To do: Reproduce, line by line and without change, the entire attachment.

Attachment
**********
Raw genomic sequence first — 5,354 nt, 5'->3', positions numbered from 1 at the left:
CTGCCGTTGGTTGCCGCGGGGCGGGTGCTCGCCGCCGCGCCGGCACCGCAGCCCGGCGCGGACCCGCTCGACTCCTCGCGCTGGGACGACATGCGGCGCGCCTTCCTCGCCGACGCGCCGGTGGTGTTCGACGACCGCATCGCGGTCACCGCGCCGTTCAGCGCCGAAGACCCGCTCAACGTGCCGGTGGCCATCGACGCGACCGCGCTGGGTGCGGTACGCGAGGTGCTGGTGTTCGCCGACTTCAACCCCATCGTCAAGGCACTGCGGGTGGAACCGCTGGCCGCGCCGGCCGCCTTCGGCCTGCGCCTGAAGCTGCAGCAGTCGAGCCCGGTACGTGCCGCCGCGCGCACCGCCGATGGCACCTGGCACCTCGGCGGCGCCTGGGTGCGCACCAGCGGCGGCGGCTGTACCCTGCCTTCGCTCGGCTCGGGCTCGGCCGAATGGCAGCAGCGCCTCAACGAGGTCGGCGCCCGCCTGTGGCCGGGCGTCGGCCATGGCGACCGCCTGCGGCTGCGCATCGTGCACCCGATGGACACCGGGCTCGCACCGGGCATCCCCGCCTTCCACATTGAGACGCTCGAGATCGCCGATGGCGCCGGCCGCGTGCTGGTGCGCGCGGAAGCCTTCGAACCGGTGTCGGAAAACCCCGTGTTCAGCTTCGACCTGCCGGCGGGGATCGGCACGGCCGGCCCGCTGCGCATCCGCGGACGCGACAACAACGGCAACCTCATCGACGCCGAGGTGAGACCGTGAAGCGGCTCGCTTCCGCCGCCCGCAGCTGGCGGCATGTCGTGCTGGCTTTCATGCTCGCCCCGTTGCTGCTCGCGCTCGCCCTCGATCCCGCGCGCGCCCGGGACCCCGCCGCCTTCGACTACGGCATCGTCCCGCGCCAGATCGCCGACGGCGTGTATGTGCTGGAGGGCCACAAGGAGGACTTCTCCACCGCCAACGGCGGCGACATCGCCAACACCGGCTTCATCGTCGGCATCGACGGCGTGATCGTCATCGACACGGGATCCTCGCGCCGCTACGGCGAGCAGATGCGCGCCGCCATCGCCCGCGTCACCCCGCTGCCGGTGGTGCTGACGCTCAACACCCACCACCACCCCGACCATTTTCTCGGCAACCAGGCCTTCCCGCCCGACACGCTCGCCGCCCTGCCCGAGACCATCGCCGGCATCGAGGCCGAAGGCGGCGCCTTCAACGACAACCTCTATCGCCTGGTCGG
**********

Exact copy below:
Raw genomic sequence first — 5,354 nt, 5'->3', positions numbered from 1 at the left:
CTGCCGTTGGTTGCCGCGGGGCGGGTGCTCGCCGCCGCGCCGGCACCGCAGCCCGGCGCGGACCCGCTCGACTCCTCGCGCTGGGACGACATGCGGCGCGCCTTCCTCGCCGACGCGCCGGTGGTGTTCGACGACCGCATCGCGGTCACCGCGCCGTTCAGCGCCGAAGACCCGCTCAACGTGCCGGTGGCCATCGACGCGACCGCGCTGGGTGCGGTACGCGAGGTGCTGGTGTTCGCCGACTTCAACCCCATCGTCAAGGCACTGCGGGTGGAACCGCTGGCCGCGCCGGCCGCCTTCGGCCTGCGCCTGAAGCTGCAGCAGTCGAGCCCGGTACGTGCCGCCGCGCGCACCGCCGATGGCACCTGGCACCTCGGCGGCGCCTGGGTGCGCACCAGCGGCGGCGGCTGTACCCTGCCTTCGCTCGGCTCGGGCTCGGCCGAATGGCAGCAGCGCCTCAACGAGGTCGGCGCCCGCCTGTGGCCGGGCGTCGGCCATGGCGACCGCCTGCGGCTGCGCATCGTGCACCCGATGGACACCGGGCTCGCACCGGGCATCCCCGCCTTCCACATTGAGACGCTCGAGATCGCCGATGGCGCCGGCCGCGTGCTGGTGCGCGCGGAAGCCTTCGAACCGGTGTCGGAAAACCCCGTGTTCAGCTTCGACCTGCCGGCGGGGATCGGCACGGCCGGCCCGCTGCGCATCCGCGGACGCGACAACAACGGCAACCTCATCGACGCCGAGGTGAGACCGTGAAGCGGCTCGCTTCCGCCGCCCGCAGCTGGCGGCATGTCGTGCTGGCTTTCATGCTCGCCCCGTTGCTGCTCGCGCTCGCCCTCGATCCCGCGCGCGCCCGGGACCCCGCCGCCTTCGACTACGGCATCGTCCCGCGCCAGATCGCCGACGGCGTGTATGTGCTGGAGGGCCACAAGGAGGACTTCTCCACCGCCAACGGCGGCGACATCGCCAACACCGGCTTCATCGTCGGCATCGACGGCGTGATCGTCATCGACACGGGATCCTCGCGCCGCTACGGCGAGCAGATGCGCGCCGCCATCGCCCGCGTCACCCCGCTGCCGGTGGTGCTGACGCTCAACACCCACCACCACCCCGACCATTTTCTCGGCAACCAGGCCTTCCCGCCCGACACGCTCGCCGCCCTGCCCGAGACCATCGCCGGCATCGAGGCCGAAGGCGGCGCCTTCAACGACAACCTCTATCGCCTGGTCGG